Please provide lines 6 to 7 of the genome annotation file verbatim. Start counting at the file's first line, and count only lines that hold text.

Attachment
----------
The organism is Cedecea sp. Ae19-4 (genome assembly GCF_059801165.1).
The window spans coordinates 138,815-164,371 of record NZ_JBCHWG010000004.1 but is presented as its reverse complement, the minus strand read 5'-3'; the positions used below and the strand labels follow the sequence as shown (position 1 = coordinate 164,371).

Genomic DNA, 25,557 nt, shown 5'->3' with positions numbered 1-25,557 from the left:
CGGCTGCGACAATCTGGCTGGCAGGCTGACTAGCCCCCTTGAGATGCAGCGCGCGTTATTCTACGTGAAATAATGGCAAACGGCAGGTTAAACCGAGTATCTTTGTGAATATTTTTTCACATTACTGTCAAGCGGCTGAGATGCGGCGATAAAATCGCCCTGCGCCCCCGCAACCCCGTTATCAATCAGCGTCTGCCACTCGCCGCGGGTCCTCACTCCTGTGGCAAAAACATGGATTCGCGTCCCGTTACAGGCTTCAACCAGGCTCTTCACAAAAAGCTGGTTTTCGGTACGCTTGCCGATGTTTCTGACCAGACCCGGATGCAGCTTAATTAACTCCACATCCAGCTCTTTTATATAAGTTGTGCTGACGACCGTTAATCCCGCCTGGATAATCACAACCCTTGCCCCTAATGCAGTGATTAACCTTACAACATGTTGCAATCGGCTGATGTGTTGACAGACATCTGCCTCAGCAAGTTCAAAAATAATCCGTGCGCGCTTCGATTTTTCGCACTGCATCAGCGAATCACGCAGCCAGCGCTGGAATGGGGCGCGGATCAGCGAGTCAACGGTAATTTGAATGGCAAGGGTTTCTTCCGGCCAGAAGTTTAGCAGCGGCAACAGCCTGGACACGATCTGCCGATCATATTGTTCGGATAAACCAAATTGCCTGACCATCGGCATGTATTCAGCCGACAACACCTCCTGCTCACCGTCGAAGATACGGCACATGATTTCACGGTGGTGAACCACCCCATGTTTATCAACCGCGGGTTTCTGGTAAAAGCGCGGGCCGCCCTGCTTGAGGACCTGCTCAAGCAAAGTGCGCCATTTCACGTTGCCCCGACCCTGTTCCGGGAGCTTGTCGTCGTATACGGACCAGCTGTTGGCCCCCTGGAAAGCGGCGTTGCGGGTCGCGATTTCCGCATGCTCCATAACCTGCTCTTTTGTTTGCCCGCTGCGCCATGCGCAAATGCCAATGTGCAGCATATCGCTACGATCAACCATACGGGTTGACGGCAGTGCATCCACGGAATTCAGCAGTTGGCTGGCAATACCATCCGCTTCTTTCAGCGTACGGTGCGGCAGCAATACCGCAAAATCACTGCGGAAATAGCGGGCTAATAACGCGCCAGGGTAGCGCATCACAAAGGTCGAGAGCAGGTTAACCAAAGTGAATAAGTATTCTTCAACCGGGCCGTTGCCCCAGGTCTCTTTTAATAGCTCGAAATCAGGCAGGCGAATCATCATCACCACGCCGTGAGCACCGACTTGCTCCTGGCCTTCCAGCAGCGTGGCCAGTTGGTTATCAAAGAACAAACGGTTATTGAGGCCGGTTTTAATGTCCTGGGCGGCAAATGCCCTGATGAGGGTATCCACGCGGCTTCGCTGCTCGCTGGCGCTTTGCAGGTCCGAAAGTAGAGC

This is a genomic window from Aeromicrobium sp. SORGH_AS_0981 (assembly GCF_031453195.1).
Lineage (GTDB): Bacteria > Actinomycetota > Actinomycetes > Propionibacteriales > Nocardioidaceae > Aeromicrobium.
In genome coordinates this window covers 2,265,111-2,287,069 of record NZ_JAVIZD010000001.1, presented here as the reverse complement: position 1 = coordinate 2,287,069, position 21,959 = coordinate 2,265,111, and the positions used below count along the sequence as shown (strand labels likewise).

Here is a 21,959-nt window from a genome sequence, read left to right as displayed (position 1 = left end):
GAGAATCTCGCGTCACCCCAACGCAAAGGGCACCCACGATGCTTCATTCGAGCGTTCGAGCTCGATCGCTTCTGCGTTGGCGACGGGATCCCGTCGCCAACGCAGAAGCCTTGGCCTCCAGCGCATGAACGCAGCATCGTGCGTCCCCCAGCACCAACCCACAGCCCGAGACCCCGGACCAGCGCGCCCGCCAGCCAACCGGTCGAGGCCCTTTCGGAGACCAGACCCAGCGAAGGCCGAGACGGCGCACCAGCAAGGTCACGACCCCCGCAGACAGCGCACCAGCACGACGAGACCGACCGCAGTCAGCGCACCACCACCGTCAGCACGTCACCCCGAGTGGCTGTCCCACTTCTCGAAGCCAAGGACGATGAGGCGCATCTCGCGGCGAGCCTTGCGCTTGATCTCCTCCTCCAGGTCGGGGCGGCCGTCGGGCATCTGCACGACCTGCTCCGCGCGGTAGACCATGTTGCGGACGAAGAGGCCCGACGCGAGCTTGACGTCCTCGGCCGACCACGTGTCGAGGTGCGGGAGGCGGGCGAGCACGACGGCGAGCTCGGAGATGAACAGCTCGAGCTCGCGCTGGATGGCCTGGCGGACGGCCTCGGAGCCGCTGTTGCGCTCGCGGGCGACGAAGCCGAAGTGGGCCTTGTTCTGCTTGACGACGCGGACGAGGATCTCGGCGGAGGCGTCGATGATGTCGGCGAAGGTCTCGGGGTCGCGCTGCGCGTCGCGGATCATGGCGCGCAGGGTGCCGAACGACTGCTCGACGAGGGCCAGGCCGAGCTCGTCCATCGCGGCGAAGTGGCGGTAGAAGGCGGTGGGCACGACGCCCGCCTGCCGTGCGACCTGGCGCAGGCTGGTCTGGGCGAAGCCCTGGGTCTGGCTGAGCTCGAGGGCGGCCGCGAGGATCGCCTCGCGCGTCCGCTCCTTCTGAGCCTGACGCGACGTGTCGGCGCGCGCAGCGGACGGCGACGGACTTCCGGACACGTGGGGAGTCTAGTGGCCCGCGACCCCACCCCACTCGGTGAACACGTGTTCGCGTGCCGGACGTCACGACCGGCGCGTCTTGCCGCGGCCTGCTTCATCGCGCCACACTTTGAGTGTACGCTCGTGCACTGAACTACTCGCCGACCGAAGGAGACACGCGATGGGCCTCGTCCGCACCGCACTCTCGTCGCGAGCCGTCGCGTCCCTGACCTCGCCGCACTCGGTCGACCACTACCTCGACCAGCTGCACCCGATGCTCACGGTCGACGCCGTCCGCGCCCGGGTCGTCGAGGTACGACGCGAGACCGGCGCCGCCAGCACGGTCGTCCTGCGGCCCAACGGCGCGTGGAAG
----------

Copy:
Lineage (GTDB): Bacteria > Actinomycetota > Actinomycetes > Propionibacteriales > Nocardioidaceae > Aeromicrobium.
In genome coordinates this window covers 2,265,111-2,287,069 of record NZ_JAVIZD010000001.1, presented here as the reverse complement: position 1 = coordinate 2,287,069, position 21,959 = coordinate 2,265,111, and the positions used below count along the sequence as shown (strand labels likewise).